Rhachicallis americana (Jacq.) O. Ktze.
Habit: Rhachicallis americana grows as a shrub up to 1.5 meters in height (typically 1 meter). The awl like, fleshy, sessile leaves are arranged oppositely with triangular stipules between the petioles, along the ends of branches. The leaves are linear to 1 cm long, with an apiculate leaf apex and a slightly revolute margin. The abaxial surface is covered in white pubescence.
The sessile, actinomorphic, perfect, complete, solitary flowers occur in the leaf axils. A stipular sheath subtends the flowers. The calyx has 4 fused, triangular sepals. The corolla has 4 fused pubescent orange-yellow petals that form a short, pubescent tube. There are 4 stamens that are fused to the perianth forming a hypanthium. The ovary is half inferior with 1 locule and many ovules. The fruit is a capsule at maturity.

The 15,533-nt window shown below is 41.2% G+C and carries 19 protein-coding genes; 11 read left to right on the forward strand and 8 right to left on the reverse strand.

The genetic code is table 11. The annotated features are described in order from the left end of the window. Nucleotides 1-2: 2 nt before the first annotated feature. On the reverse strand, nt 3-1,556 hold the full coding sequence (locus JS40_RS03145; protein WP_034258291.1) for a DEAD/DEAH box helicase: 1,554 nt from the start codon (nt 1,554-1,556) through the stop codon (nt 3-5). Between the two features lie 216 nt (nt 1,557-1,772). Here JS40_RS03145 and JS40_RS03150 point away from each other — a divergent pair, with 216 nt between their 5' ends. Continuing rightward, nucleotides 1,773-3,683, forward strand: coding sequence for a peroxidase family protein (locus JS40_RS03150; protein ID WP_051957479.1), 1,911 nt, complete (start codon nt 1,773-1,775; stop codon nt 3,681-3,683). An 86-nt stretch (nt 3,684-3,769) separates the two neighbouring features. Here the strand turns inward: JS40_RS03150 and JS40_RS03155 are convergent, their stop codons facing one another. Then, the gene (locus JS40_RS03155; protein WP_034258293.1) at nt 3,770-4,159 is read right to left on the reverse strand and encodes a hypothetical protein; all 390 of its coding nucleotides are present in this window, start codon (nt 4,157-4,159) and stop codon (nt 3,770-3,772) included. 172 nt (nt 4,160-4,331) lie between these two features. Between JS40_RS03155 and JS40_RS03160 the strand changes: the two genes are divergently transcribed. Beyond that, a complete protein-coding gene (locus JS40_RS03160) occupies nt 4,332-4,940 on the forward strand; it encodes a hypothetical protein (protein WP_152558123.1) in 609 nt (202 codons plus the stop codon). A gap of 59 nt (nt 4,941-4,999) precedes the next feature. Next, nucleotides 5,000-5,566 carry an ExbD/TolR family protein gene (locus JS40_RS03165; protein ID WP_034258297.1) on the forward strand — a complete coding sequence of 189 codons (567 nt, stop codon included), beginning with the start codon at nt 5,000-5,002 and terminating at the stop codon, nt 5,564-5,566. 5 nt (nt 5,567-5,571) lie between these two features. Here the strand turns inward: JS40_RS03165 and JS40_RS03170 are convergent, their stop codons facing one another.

Habitat: Rhachicallis americana grows along shorelines on dunes and rocky shores as well as inland rock flats.
Distribution in Bahamas/Globally: Rhachicallis americana occurs on all island groupings in the Bahamian Archipelago, as well as southern Florida and the Caribbean region and Mexico.
Medicinal/Cultural/Economic usage: Rhachicallis americana is not used medicinally in the Bahamas. It has been burned to keep away mosquitos and no-see-ums.